In recent years AcadeMedia has established itself as the leading and largest individual independent education provider in Northern Europe. The Group operates throughout the education chain, from preschools, compulsory schools and upper secondary schools to adult education in Sweden, and in preschools in Norway. As of 2016 AcadeMedia has also had limited preschool operations in Germany. All these operations take place within the framework of publicly financed education.

AcadeMedia believes there to be good opportunities for continued stable, long-term growth for independent providers due to a number of underlying drivers, the most evident of which are described below.

Positive demographic development driven by population growth and urbanization
The market for education in Sweden, Norway and Germany is expected to grow in line with positive demographic trends. In Sweden, the number of children and young people of school age (1 to 18 years) is expected to grow at an average rate of around 2.1 percent annually between 2015 and 2020, representing an increase of around 220,000 preschool children and students.

The demographic trends are also positive within adult education. Among other things, the number of people between the ages of 20 and 64 is forecast to increase by an average growth rate of 0.8 percent annually between 2015 and 2020 as a result of domestic population growth and continued strong immigration to Sweden.

In Norway, the base of preschool children is expected to increase as a result of positive demographic trends, with the number of children between the ages of one and five years forecast to grow at an average annual rate of 1.0 percent between 2015 and 2020, corresponding to around 11,900 children. It is worth noting that in both Sweden and Norway, AcadeMedia primarily operates in densely populated areas where the expected population growth in each age group is expected to be greater than in Sweden and Norway as a whole, as a consequence of greater urbanization.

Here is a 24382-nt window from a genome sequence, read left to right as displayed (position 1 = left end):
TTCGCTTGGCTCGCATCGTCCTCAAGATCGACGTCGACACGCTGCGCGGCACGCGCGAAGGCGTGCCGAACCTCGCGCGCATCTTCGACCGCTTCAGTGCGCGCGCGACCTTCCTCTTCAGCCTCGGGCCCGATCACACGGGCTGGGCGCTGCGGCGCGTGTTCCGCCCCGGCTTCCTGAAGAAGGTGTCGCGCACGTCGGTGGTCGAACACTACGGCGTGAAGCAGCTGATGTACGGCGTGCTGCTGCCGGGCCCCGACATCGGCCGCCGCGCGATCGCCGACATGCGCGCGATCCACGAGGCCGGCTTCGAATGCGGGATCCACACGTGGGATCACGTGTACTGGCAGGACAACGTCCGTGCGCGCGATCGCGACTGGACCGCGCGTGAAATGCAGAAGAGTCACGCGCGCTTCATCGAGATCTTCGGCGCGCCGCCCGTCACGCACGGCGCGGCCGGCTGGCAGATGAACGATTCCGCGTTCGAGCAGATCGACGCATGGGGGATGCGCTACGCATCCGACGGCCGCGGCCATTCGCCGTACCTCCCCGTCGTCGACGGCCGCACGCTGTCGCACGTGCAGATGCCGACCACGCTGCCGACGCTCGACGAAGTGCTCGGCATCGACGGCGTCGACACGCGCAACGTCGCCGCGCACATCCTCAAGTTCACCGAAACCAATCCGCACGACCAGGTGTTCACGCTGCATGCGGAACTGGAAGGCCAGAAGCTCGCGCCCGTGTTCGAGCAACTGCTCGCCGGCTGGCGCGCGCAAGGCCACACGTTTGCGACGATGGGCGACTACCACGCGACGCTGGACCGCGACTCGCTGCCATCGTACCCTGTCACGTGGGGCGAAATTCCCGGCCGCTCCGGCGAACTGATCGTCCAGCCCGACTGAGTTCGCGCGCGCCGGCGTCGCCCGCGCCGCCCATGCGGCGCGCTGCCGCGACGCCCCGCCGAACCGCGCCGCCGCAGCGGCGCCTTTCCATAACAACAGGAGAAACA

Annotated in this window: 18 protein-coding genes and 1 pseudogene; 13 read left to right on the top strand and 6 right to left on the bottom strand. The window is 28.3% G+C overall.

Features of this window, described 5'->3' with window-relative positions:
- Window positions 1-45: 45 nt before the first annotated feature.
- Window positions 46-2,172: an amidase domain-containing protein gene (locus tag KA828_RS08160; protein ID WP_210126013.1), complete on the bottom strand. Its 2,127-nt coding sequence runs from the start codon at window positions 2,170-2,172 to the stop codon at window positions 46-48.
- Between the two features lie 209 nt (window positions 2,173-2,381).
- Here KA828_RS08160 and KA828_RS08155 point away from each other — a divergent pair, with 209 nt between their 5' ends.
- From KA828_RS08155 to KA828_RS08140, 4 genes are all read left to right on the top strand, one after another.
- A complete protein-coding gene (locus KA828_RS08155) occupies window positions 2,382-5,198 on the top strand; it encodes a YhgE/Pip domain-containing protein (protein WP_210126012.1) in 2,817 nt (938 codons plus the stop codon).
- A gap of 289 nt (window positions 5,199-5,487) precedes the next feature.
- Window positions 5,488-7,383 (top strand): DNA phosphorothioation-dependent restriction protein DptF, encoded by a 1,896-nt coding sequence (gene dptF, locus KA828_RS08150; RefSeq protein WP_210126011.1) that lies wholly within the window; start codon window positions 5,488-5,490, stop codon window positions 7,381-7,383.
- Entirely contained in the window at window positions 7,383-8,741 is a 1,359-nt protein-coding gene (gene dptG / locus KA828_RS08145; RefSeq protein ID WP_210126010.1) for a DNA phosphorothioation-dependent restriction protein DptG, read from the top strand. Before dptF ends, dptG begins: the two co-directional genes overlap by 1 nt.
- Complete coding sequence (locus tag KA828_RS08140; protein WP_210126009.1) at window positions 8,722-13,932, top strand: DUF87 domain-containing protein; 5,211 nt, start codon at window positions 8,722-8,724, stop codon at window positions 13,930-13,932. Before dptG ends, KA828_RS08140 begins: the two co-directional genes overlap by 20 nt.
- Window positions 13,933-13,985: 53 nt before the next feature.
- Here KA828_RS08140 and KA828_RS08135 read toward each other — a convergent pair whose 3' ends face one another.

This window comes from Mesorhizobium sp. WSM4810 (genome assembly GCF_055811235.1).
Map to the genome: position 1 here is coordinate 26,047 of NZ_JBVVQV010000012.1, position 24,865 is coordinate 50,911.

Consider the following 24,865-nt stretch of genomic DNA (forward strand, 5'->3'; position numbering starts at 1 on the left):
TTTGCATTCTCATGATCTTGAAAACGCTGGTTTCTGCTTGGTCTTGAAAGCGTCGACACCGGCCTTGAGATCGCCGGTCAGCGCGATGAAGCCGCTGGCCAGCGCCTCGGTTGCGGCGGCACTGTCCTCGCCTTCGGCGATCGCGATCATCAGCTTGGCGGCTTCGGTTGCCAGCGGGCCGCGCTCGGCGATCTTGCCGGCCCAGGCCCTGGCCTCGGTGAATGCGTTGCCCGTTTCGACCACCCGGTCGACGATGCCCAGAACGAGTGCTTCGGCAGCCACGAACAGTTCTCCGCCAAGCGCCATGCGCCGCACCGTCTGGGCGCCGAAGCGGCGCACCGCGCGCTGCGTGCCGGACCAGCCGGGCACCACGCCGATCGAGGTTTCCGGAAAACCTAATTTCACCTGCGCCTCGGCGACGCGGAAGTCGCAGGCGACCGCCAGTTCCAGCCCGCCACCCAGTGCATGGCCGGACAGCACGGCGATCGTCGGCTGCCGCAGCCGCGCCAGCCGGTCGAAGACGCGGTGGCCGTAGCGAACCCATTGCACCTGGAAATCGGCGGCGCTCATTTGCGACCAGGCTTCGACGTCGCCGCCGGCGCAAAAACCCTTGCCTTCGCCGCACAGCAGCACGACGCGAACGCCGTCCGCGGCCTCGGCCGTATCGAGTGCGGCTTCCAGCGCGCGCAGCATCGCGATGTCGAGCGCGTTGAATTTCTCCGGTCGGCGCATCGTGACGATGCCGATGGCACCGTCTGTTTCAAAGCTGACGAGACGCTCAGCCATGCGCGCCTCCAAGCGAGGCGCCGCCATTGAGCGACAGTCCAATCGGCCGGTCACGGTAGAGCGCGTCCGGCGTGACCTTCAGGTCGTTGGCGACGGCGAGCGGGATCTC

In Germany the demographic trend in the number of children between the ages of one to six years is also expected to remain positive with an average annual growth rate of 0.6 percent between 2015 and in 2020.

In view of the expected positive development within all age categories, particularly in urban areas, AcadeMedia considers the conditions for long-term growth and profitability within the market for publicly financed education to be good.

Increasing investments in schools and education
Investments in schools and education have increased steadily in recent years. In Sweden, the national average school funding (“school voucher”) per student at preschool, compulsory and upper secondary school level increased by an average annual growth of approximately 3.0 percent between 2007 and 2014. The increase is largely due to increasing labor costs, driven by a general shortage of teachers and by various political initiatives to increase the status of teaching as a profession.

Within the area of adult education, the investments and allocations have increased over a lengthy period as a result of an increased political focus on the integration of immigrants and refugees and also on targeted efforts to increase employment and provide opportunities for adults to reskill. For example, investments in labor market education grew from SEK 2.1 billion in 2009 to SEK 3.9 billion in 2014.

In Norway, investments in preschool education also increased by an average annual growth of 9.0 percent from 2007 to 2014.